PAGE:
There needs to be a better solution. Soy has been the best out there so far. In some cases, it probably works. We don’t love soya, especially for carnivorous fish. We’re looking at a lot of different areas—we’re looking at algae, at single cell proteins—but we got really excited with Calysta’s product. It just felt like a huge step in the right direction.

A study in Science last month warned that aquatic life may be on the “precipice of an extinction event.” What is aquaculture doing to help?


A doorway into wanting to start this fund was a desire to take pressure off of the ocean. We’re not anti-fishery, and there’s a lot of innovative stuff happening, trying to manage fisheries better.

But when you look at the global demand for fish, you’re not going to be able to get it from the sea. There’s a lot that’s happening in a way that we don’t approve. There’s a ton of illegal fishing, and a lot of fishing practices that are unsustainable.

For us, we think we have this really good answer, which is aquaculture. We just need to make it better. There’s been so much research and development that says we can farm fish in a way that’s really good for the environment and good for us, and that’s how we should farm it.

What can aquaculture do to reduce poverty?


One of the reasons we started this fund was a conversation with WorldFish, which has been working for decades to use aquaculture both to help reduce poverty and to provide everybody with the best, most affordable, and really healthy fish.

Our investment in Chicoa Fish Farm—it’s one part a really incredible farming operation on its own, but it’s also building a hatchery and a feed mill. They will be able to supply local farmers what they need to start their own farms.

I keep going back to the supply and demand numbers, but there’s a huge deficit of protein we [humans] need, and the population’s growing, growing, growing. Certain species of fish, species that are also really efficient, like tilapia, if you have the right fingerlings [juvenile fish], the right feed source, and a bit of knowledge, you can grow tilapia. We need to support that framework by creating hatcheries and feed mills in areas where there aren’t any, and build a better framework for the industry. It’s a really great business solution to food security issues.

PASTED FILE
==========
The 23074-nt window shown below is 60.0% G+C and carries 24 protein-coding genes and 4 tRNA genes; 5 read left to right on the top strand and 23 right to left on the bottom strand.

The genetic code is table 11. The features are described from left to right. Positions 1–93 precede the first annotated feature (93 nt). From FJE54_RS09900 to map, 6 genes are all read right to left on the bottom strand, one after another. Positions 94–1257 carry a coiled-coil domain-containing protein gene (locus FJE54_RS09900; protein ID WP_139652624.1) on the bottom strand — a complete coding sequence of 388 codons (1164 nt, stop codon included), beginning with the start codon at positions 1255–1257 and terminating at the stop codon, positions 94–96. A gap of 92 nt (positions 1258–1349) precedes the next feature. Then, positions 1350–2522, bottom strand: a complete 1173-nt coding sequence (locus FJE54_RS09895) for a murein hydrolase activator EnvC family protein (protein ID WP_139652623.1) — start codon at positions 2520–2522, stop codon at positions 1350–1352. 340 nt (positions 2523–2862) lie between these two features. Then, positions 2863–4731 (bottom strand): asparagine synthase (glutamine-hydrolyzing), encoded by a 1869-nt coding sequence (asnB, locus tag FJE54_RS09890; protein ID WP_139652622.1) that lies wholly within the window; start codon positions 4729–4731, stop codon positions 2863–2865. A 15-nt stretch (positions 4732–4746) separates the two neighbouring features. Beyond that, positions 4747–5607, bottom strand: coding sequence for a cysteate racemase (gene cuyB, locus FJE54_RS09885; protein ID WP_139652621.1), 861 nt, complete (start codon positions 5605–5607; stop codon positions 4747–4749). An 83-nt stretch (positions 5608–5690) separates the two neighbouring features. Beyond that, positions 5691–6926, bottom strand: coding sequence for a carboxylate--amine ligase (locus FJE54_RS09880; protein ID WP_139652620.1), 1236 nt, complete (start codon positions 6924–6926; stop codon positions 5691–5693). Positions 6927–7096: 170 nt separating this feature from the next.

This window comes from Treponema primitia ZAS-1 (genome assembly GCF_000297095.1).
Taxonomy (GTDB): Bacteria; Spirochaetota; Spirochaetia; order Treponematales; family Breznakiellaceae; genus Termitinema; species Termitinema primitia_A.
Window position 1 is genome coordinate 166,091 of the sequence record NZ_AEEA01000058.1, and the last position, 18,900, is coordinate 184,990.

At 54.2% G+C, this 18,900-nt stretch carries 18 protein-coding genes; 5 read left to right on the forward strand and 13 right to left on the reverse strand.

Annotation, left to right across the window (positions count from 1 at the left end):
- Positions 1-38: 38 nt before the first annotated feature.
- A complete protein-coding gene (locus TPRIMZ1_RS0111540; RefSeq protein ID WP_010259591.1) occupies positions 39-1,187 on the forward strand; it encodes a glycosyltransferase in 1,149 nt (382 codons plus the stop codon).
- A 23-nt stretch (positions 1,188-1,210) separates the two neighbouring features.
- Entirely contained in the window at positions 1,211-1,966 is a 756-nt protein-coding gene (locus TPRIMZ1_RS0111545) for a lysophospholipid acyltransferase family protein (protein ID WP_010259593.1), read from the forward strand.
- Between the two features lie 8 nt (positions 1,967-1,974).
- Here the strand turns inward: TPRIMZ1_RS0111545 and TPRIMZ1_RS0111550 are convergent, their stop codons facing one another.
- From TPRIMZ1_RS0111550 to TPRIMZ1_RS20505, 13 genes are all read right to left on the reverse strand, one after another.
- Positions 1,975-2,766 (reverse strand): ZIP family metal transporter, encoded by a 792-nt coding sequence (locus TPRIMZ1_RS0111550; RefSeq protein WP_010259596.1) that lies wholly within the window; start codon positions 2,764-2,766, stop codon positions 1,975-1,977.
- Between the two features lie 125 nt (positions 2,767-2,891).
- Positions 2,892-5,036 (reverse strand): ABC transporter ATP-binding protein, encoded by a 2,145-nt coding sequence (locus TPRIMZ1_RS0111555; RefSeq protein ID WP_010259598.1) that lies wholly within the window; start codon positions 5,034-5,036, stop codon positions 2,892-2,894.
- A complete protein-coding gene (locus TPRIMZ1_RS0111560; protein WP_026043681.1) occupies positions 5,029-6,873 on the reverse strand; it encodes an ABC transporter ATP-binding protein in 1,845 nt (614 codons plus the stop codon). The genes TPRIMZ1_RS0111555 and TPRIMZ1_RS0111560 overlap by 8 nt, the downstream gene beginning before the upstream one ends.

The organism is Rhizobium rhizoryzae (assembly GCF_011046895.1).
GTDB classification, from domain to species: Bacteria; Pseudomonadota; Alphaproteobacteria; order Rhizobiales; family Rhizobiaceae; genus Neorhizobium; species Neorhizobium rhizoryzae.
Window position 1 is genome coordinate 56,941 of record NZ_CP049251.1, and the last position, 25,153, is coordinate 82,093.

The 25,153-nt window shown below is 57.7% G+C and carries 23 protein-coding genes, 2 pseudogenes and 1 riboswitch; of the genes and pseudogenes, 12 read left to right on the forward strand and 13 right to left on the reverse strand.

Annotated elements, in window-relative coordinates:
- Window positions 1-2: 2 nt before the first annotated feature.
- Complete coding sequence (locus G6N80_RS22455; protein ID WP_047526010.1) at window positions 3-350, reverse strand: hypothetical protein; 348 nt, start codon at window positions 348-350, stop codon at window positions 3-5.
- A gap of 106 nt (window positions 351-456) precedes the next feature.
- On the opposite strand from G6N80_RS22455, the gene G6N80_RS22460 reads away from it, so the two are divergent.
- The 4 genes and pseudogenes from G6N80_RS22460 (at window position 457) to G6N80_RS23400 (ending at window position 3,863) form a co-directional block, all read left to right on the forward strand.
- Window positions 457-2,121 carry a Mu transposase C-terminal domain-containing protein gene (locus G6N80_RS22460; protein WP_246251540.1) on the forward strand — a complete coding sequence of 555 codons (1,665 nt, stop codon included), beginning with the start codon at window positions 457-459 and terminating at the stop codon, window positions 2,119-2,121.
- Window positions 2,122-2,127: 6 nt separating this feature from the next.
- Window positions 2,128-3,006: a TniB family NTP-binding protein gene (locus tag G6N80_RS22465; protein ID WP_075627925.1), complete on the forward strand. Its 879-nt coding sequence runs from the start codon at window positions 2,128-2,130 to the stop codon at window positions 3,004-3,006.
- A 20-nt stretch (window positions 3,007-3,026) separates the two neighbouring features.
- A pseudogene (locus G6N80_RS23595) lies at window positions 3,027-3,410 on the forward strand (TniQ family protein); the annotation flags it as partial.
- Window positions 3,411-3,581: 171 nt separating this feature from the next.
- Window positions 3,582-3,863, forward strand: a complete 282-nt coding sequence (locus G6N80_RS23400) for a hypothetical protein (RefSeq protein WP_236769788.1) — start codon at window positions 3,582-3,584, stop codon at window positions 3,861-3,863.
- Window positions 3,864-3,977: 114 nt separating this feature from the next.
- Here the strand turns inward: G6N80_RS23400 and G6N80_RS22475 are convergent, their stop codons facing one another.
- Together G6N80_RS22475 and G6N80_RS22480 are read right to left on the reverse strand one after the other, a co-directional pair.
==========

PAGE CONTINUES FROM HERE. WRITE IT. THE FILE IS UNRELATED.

So like you said, demand for seafood is expected to swell in the coming decades, but so are the negative consequences of climate change, such as ocean acidification and rising sea surface temperatures. What is climate change going to mean for aquaculture in the coming decades?


In the sense that we’re going to get even less fish from the sea?

Right.

I mean, even before going there, if things stay as they are, we’re still kind of doomed.

One of the reasons that we made our first investment in sub-Saharan Africa is that’s where the deficit is one of the largest in general. Mozambique has one of the largest coastlines in Africa. You have a population that’s really used to eating fish. So it had a really high consumption of fish per person, but that fish is no longer there. The consumption rate is actually decreasing, but it’s only because the fish aren’t there.

The worry is, if we start to substitute that protein with beef or pork or high-energy, less resource-efficient ways to grow protein, we’re actually in a ton of trouble. So even looking at the best case scenario, we still absolutely need aquaculture. That’s why I think a lot of conservationists and people who, 10 years ago, were saying, “Oh, aquaculture’s bad and dirty,” are now saying, “Ok, we need to work together and get this right.”


Read the article HERE.

The Aquaculturists
This blog is maintained by The Aquaculturists staff and is supported by the